Couples' therapy differs from individual therapy in that it takes into account the needs of both people in the relationship. In couples' therapy, the focus of intervention is the relationship. However, the basic principles and theoretical orientation of the therapy remain the same.

Follow Up

Once you feel you have made some or all of the changes desired, it is often advisable to begin spacing out the sessions from weekly to bi-weekly or monthly, so that you have more space to implement new ways of thinking and behaving, but still can receive help and support. After a period of time you and your therapist may agree that therapy has been successful in helping you achieve your goals, so therapy is no longer needed. (You can end therapy at any time, though it is often advisable to discuss this decision with your therapist.) Once therapy has ended, it may be useful to return after a reasonable period of time has elapsed for one or more follow-up or "booster sessions" to troubleshoot problems and consolidate treatment gains. If problems do reappear or if you encounter a new problem, you can come back to therapy at any time.

Sessions are generally 50 minutes in length, and occur at intervals determined by you and your therapist. Weekly and biweekly intervals are common, but other time periods between appointments may suit particular client needs. The therapy schedule takes into account your degree of discomfort or distress, your financial or insurance situation, your personal schedule, and your preferences.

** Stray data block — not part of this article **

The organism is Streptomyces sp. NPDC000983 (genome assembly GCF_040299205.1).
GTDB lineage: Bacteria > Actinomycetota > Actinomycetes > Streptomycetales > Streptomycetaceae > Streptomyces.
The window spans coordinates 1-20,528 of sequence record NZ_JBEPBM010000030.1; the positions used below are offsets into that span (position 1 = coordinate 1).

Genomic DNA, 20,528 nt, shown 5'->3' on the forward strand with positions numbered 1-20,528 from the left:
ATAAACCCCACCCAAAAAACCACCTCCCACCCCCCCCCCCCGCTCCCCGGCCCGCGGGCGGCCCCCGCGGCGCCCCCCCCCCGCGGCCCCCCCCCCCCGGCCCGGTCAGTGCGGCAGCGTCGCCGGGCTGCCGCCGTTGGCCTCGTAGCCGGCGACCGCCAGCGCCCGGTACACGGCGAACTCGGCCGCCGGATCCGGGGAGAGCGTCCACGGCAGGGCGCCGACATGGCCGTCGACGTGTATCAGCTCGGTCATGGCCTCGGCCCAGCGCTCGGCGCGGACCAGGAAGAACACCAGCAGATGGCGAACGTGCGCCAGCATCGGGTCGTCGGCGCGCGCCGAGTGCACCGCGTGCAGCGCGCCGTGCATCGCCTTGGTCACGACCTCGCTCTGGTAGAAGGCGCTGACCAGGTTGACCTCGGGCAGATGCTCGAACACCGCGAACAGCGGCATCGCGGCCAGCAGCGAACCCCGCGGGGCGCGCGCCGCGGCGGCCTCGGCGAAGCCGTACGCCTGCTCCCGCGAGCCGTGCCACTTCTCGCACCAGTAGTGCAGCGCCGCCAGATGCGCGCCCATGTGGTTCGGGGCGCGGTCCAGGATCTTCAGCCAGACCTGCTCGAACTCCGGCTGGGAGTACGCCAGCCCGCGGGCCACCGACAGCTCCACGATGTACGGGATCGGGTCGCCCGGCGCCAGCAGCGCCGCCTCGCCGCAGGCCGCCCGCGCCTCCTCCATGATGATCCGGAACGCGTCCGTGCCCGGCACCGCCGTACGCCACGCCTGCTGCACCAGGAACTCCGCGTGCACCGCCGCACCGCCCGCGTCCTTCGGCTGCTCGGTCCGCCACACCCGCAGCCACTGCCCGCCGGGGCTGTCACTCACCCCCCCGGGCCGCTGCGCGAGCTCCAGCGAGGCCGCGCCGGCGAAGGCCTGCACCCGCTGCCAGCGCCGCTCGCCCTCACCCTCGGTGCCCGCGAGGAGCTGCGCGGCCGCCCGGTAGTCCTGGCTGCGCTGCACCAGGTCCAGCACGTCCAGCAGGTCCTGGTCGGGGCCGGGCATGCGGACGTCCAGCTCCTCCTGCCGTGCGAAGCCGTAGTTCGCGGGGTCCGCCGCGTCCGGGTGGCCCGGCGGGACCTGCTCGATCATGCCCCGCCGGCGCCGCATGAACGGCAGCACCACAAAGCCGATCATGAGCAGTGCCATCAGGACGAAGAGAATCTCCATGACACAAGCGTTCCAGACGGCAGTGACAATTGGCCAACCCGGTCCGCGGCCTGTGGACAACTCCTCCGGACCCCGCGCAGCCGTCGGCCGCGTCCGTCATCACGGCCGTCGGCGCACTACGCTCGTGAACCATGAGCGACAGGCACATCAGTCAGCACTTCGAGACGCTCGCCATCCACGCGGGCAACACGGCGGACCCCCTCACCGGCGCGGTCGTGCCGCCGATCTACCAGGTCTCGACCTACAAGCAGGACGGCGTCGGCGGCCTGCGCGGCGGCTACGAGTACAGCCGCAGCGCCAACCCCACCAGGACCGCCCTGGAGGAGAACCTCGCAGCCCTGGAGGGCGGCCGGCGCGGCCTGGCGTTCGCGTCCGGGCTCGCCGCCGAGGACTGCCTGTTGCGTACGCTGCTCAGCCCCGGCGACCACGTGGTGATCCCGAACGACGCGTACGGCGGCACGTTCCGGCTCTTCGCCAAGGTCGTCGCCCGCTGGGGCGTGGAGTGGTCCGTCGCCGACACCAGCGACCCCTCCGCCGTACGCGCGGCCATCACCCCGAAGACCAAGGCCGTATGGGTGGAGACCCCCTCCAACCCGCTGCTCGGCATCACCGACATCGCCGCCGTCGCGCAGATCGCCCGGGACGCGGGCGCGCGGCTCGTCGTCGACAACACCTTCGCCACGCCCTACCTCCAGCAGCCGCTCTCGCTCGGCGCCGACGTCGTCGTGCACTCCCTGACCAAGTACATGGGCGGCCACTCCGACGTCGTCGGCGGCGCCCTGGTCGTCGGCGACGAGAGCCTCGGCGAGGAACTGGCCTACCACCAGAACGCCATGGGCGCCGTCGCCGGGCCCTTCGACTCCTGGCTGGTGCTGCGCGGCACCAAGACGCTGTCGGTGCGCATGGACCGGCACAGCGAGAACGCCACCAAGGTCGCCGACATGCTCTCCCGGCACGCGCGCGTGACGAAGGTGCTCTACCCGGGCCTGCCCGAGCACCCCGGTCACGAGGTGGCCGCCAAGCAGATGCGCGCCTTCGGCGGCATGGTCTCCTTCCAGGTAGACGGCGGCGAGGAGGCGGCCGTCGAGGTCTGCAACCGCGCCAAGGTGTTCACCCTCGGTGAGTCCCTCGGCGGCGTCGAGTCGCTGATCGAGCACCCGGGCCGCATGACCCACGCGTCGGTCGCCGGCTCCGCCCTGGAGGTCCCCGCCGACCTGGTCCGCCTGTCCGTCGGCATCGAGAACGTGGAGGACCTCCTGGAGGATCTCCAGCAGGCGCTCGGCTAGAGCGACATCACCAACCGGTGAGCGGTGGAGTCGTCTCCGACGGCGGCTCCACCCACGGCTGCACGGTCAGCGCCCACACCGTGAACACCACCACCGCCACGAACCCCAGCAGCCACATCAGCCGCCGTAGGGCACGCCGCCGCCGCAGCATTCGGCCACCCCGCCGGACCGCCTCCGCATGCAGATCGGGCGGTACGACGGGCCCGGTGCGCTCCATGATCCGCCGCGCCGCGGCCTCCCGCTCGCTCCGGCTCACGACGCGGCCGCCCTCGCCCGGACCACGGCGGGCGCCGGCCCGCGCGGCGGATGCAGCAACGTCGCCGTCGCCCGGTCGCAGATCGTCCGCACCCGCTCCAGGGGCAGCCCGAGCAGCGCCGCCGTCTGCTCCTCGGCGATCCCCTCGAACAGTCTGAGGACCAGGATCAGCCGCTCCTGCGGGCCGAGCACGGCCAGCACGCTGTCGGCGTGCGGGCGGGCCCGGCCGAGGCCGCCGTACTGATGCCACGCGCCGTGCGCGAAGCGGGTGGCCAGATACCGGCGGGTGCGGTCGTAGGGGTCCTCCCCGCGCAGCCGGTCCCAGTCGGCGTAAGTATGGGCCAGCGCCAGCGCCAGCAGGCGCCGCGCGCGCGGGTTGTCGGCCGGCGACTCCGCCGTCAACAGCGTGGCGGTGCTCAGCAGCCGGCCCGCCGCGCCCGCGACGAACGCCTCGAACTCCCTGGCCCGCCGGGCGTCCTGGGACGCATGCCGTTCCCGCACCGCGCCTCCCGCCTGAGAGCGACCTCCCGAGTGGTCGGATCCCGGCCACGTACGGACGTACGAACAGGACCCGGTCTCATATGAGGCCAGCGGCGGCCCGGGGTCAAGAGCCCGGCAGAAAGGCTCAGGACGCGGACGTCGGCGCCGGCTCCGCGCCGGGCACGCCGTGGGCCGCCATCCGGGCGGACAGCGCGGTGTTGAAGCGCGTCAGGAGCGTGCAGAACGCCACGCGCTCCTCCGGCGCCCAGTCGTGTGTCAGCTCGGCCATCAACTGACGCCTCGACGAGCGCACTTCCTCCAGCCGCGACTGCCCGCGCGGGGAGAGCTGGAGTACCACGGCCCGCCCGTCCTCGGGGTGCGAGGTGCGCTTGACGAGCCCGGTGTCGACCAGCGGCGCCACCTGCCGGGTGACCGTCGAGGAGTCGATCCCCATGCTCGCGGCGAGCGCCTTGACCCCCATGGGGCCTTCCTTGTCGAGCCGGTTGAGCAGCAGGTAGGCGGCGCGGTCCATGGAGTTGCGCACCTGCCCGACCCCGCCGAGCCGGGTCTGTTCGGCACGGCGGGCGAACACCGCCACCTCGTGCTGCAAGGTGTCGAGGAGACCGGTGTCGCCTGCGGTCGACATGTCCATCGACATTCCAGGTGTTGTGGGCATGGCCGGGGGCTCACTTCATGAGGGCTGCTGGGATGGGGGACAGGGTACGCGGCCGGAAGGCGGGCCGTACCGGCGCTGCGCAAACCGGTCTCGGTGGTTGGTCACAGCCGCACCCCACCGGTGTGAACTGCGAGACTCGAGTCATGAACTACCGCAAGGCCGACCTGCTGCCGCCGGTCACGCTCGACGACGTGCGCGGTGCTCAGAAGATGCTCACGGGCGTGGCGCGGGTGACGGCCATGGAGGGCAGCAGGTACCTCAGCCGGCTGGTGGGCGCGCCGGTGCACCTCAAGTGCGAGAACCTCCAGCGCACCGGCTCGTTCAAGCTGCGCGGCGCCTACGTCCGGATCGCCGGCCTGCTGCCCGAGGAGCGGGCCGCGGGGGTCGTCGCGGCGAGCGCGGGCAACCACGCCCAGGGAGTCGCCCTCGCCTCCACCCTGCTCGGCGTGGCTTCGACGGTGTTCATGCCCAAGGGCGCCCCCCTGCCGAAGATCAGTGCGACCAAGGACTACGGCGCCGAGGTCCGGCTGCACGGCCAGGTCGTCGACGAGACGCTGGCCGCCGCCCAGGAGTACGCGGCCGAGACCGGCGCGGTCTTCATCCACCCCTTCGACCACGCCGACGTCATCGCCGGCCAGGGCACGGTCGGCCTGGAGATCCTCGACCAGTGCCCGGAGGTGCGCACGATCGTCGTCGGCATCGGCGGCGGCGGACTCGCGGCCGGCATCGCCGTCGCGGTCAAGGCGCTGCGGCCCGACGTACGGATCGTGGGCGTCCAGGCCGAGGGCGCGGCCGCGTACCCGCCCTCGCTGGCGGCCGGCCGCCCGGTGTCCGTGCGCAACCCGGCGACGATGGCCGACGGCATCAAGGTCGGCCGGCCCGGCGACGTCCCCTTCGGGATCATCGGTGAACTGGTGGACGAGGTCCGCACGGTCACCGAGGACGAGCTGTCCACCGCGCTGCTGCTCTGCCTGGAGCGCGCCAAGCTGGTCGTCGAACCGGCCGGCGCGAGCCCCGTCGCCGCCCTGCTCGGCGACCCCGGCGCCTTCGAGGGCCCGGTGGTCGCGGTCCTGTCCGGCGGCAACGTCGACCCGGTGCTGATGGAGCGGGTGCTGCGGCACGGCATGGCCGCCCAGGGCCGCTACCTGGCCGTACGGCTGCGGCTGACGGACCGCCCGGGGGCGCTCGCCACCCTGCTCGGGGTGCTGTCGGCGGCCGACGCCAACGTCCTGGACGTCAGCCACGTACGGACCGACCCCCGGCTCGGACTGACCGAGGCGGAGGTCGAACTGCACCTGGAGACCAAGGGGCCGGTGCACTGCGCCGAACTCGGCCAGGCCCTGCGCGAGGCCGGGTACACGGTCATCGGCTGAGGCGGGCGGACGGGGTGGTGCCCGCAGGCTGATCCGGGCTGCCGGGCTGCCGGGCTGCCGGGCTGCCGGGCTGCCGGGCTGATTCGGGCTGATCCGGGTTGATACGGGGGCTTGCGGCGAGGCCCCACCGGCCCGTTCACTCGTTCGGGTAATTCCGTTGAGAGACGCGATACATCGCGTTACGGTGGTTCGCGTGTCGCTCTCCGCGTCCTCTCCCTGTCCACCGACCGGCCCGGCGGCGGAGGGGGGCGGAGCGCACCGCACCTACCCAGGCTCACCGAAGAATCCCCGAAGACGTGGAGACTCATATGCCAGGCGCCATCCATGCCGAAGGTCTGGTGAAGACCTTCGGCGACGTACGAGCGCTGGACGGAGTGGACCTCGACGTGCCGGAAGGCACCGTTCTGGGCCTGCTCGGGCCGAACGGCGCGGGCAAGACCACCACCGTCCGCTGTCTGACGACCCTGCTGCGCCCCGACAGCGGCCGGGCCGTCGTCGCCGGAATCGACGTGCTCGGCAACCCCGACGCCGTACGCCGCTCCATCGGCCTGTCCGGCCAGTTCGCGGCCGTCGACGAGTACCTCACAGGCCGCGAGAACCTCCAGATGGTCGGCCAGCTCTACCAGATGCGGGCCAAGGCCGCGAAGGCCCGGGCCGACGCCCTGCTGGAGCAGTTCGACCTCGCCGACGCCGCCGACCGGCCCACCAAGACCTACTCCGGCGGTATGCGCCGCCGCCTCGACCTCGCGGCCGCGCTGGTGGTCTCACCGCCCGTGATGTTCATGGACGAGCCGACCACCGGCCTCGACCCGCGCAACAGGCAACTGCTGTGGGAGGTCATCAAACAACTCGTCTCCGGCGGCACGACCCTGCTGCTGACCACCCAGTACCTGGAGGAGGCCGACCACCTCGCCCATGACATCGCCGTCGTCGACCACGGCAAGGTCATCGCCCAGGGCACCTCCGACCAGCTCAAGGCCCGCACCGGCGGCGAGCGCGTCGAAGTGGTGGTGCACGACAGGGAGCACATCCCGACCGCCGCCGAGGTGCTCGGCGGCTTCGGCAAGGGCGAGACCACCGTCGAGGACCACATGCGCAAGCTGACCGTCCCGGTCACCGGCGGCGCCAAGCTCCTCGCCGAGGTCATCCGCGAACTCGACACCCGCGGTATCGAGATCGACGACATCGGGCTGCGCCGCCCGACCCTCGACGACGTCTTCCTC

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What to expect from your first appointment?

The first session is a time for you to determine whether you feel comfortable, confident, and motivated to work with your therapist. You should feel that your therapist understands your situation and that he or she is a good match for you. If you do not feel comfortable working with your therapist, you should ask to be referred to someone else. Health care professionals understand the importance of the therapeutic relationship and are not (or should not be) offended by a request to be referred to someone else.

While you are deciding whether or not you feel comfortable with your therapist, he or she uses the first session to begin conducting the initial assessment. It is useful in preparation for your first meeting to think about what brings you to therapy and what you hope to get out of therapy.

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What is your approach to therapy?

Drs. Cebulski practices Cognitive Behaviour Therapy.

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Do I need a referral?

You do not need a referral to obtain services. You may be self-referred. Some extended health insurance companies, however, require a written referral from a physician before they will reimburse you for psychological services.

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Are these services covered by OHIP?

Psychological services are not covered by OHIP. Most extended health insurance providers reimburse some, if not all, fees for assessment and treatment that are provided by a registered psychologist.